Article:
Nor do such jobs offer many opportunities for solidarity, as Dean Bakopoulos suggests in Please Don’t Come Back from the Moon. In the novel, a retail worker who’s taking a labor history class tries to organize a sit-down strike at the mall on Black Friday, modeled on the Flint strike of the 1930s. The story suggests some key differences between retail workers and their grandfathers, who, Bakopoulos tells us, worked at Dodge Main and Ford Rouge. The clerks work for many different large corporations, most of which are based somewhere else, so even though they share common problems at work – petty store managers, uneven schedules, low pay — they don’t have a common employer. They also don’t see these jobs as permanent, even though they have no other options or plans at the time. Shared conditions of labor and inspiring stories can’t overcome their fear of job loss, so only a few show up for the strike. For them, solidarity means getting together for a drink and a wet t-shirt contest at a bar next to the mall, not organizing or standing together to fight for better working conditions.

These days, Americans are more likely to celebrate Labor Day as the last hurrah of summer than as an opportunity to honor workers, and these stories suggest that the change in the holiday’s meaning reflects changes in work and working-class culture. As we head into September, it might be too late for a summer reading list, but it’s not too late to pay attention to the losses for workers captured in contemporary literature about work.

Sherry Linkon

 

 

 

 

 

 

 

We’re Here! We’re Queer! We’re Not Going Shopping!

In 2002, when I was soliciting submissions for the anthology Everything I Have Is Blue: Short Fiction by Working-Class Men about More-or-Less Gay Life, I received this message on a Working-Class Studies listserv: “Excuse me for saying so, but isn’t gay and working-class kind of a contradiction in terms?”

It was such a great line that I ended up using it in the book. Obviously, the short answer is no, but the impulse behind the question isn’t hard to understand. For decades, popular concepts of the “gay community” have so frequently been paired with middle- and privileged-class status markers that “gay” sometimes resembles a brand name. And what about those stereotypes? We’re DINKs, Guppies, trend-setters, gentrifiers. We’re “hyper-acquisitive” and, of course, we have those “high disposable incomes” everyone gets so excited about.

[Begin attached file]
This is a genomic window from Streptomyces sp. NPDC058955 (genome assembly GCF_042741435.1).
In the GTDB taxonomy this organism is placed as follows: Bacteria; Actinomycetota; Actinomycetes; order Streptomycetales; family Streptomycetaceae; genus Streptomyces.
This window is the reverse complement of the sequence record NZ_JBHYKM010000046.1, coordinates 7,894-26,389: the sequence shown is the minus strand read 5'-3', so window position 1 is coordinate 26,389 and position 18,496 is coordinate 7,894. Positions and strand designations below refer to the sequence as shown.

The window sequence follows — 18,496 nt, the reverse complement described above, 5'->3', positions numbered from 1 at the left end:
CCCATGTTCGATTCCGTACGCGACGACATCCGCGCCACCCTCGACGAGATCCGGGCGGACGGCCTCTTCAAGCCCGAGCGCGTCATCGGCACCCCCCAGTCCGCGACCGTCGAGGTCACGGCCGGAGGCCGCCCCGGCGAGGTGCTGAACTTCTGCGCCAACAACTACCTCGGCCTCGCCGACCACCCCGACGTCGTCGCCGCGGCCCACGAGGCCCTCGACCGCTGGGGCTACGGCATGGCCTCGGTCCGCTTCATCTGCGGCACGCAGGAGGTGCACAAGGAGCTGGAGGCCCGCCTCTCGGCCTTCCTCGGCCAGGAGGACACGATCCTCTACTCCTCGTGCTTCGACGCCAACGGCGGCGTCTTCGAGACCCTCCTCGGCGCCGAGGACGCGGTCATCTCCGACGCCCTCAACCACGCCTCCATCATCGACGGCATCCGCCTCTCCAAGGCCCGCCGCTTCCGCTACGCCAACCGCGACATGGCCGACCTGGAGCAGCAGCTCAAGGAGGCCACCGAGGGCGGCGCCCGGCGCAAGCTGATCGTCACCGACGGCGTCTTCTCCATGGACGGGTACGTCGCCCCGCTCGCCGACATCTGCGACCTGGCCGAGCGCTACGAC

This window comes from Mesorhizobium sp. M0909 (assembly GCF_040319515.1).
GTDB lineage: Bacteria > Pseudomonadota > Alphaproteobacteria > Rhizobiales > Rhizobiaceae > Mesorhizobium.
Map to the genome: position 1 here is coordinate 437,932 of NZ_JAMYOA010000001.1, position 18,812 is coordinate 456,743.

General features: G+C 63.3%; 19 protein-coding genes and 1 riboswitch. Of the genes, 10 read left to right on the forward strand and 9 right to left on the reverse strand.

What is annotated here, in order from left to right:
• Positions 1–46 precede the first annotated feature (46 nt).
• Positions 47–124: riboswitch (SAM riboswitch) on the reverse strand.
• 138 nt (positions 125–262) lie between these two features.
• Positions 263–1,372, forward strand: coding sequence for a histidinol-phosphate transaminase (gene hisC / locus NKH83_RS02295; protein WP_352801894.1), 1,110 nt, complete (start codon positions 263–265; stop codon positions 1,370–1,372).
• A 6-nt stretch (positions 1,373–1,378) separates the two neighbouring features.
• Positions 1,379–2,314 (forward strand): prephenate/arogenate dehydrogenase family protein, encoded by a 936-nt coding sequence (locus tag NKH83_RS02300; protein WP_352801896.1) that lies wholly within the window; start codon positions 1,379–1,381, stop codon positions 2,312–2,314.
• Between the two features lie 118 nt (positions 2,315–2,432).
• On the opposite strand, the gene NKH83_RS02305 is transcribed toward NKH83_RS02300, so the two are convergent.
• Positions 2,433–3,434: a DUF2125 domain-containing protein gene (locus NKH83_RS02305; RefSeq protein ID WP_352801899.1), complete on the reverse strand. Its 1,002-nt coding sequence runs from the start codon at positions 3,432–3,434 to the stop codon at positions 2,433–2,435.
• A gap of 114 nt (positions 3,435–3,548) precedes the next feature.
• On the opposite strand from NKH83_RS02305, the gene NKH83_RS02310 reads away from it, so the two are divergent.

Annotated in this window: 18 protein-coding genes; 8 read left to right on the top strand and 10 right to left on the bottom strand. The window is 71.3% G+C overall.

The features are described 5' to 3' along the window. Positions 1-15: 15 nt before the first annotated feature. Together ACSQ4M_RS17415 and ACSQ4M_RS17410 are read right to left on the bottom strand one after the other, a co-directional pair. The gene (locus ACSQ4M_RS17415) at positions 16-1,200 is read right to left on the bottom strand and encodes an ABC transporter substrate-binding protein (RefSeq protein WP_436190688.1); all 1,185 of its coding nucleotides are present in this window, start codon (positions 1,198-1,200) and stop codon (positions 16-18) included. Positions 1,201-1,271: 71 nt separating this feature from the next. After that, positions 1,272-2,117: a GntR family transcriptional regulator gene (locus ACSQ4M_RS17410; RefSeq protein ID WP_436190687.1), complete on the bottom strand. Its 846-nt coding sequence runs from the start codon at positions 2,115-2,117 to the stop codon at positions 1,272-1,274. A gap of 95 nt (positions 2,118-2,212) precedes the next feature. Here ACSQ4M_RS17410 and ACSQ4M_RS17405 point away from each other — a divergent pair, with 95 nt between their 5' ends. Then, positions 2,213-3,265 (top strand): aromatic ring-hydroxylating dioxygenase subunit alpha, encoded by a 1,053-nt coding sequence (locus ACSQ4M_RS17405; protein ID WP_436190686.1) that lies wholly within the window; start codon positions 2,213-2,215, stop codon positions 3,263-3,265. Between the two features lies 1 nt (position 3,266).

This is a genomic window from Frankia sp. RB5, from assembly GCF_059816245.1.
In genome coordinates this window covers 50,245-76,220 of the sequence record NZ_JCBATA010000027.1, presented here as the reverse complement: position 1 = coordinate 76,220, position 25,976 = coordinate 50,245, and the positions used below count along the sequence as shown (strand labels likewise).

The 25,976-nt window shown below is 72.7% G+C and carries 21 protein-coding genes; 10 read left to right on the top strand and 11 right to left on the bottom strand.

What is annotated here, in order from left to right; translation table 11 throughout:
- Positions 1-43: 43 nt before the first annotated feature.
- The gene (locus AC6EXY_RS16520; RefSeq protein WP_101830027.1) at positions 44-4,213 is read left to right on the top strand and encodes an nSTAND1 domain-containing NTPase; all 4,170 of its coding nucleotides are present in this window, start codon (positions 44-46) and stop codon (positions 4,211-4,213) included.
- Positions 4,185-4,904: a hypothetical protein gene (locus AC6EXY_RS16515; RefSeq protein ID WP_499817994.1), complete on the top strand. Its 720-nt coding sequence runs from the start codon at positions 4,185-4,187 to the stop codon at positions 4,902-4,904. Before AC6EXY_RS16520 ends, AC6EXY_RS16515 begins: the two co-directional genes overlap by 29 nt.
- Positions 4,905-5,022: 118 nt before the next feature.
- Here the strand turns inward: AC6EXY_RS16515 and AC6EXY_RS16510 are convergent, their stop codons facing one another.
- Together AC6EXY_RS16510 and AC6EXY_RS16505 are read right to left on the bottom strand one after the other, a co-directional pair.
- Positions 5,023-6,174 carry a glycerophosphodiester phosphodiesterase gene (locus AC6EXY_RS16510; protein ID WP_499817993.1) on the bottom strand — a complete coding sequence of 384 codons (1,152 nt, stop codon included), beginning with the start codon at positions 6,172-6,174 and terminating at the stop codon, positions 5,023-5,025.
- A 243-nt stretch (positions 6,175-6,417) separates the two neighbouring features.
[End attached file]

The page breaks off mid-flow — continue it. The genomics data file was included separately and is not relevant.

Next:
Far from it. Recent studies, in fact, suggest that LGBTQ people may actually be more vulnerable to being poor: more likely to experience food insecurity; more likely, in rural settings and/or among people of color, to be at income risk; more likely than U.S. adults in general to report annual incomes under $30K (39% vs. 28%).

That is, of course, unless you believe in the secret “Better Living Through Homosexuality” fund. You know, the one that provides us with the unlimited financial support we need to enjoy better education, healthcare, and housing; develop superior taste in food, clothing, and culture; and finally quit going to SuperCuts. Of course I’m being ironic, but you might be surprised how many people behave as though they thought such silliness was true.

But the real point is this: If most Americans are working-class or poor (and they are), then most LGBTQ Americans must be as well. And plain facts sometimes get lost in debates over whether to define class through “labor-capital analysis (in the Marxist tradition) or [by means of] occupation, income, and formal education (in the liberal one)”—as University of Massachusetts professor Lisa Henderson put it in Love and Money: Queers, Class, and Cultural Production. Or, indeed, over whether to “imagine class as fundamentally … a cultural form.”

I had Henderson’s perspectives in mind as I prepared Blue, Too: More Writing by (for or about) Working-Class Queers, the recent follow-up to Everything I Have Is Blue: how to place what Henderson termed a “study of queer-class conjuncture” alongside a political, economic, and cultural analysis. But novelist and essayist Dorothy Allison, who has probably done more than any other contemporary queer writer to articulate “conjunctures,” was on my mind as well. As Allison observed in her essay “A Question of Class”:

Everything in our culture—books, television, movies, school, fashion—is presented as if it is being seen by one pair of eyes, shaped by one set of hands, heard by one pair of ears. Even if you know you are not part of that imaginary creature—if you like country music not symphonies, read books cynically, listen to the news unbelievingly, are lesbian not heterosexual … you are still shaped by that hegemony, or your resistance to it.